Study reveals 3-D landscape of how hepatitis B virus interacts with human chromatins
Hepatitis B virus (HBV), a small enveloped DNA virus belonging to the Hepadnaviride family, remains a serious global health problem. Uncontrolled chronic HBV infection can lead to life-threatening end-stage chronic liver diseases, such as cirrhosis and Hepatocellular carcinoma.
The human nuclear HBV DNAs, including both covalently closed circular DNA (cccDNA) and integrated HBV DNA forms, are considered primary contributors to the development and progression of HBV-associated liver diseases.
Prof. Yang Pengyuan from the Institute of Biophysics (IBP) of the Chinese Academy of Sciences (CAS) and Prof. Ji Xiong from School of Life Sciences in Beijing University emphasized the key roles of nuclear HBV DNAs in human cells and investigated how HBV DNAs interact with human chromatins. Their study was published in Cell Discovery online on Dec. 29.
The researchers firstly employed a highly sensitive technology, 3C-high-throughput genome-wide translocation sequencing (3C-HTGTS), to globally identify HBV DNA-host DNA contacts in cellular models of HBV infection.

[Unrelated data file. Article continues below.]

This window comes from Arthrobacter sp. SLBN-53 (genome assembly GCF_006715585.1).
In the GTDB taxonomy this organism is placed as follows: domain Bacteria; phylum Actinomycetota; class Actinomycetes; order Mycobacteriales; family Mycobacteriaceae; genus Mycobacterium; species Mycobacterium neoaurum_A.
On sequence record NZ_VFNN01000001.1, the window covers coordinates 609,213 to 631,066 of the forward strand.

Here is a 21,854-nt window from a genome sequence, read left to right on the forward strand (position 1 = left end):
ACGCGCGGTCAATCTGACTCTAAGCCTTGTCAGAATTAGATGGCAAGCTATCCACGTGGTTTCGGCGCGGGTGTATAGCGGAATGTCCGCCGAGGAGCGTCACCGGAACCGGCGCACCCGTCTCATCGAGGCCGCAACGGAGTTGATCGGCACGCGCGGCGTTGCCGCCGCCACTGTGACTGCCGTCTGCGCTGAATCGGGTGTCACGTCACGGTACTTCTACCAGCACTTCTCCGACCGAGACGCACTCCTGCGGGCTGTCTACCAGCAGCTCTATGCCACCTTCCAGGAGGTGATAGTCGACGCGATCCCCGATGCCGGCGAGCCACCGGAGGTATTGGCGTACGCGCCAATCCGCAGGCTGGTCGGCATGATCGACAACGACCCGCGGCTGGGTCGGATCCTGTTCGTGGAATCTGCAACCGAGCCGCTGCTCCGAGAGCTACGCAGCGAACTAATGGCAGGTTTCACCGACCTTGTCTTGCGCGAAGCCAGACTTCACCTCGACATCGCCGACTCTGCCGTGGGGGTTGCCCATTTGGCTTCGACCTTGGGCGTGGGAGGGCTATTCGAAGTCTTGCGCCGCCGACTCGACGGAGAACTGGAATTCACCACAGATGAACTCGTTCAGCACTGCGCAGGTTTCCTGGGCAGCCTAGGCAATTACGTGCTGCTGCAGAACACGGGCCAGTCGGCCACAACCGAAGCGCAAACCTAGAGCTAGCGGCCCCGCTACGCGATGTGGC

Interestingly, HBV DNA did not randomly position in host genome, but instead preferentially establish contacts with the host DNA at active chromatin regions. Importantly, the data from 3C-HTGTS revealed another kind of HBV DNA, integrated HBV DNA, could form chromatin loop with host genomic DNA at transcriptionally active region of human genome.
Based on the identification on the HBV DNA-host DNA contacts, the researchers revealed H3K4me1-marked regions modified by KMT2C/D were also observed in the HBV cccDNA mini-chromosome and strongly influenced HBV transcription.
Furthermore, HBV infection influenced host gene expression accompanied with HBV DNA-host DNA contacts.
These findings provided a high throughput 3-D landscape for the spatial organizations of cccDNA and integrated HBV DNA within the human genome, and a foundation to further understand the mechanisms of HBV modulation of liver disease development and progression in the future.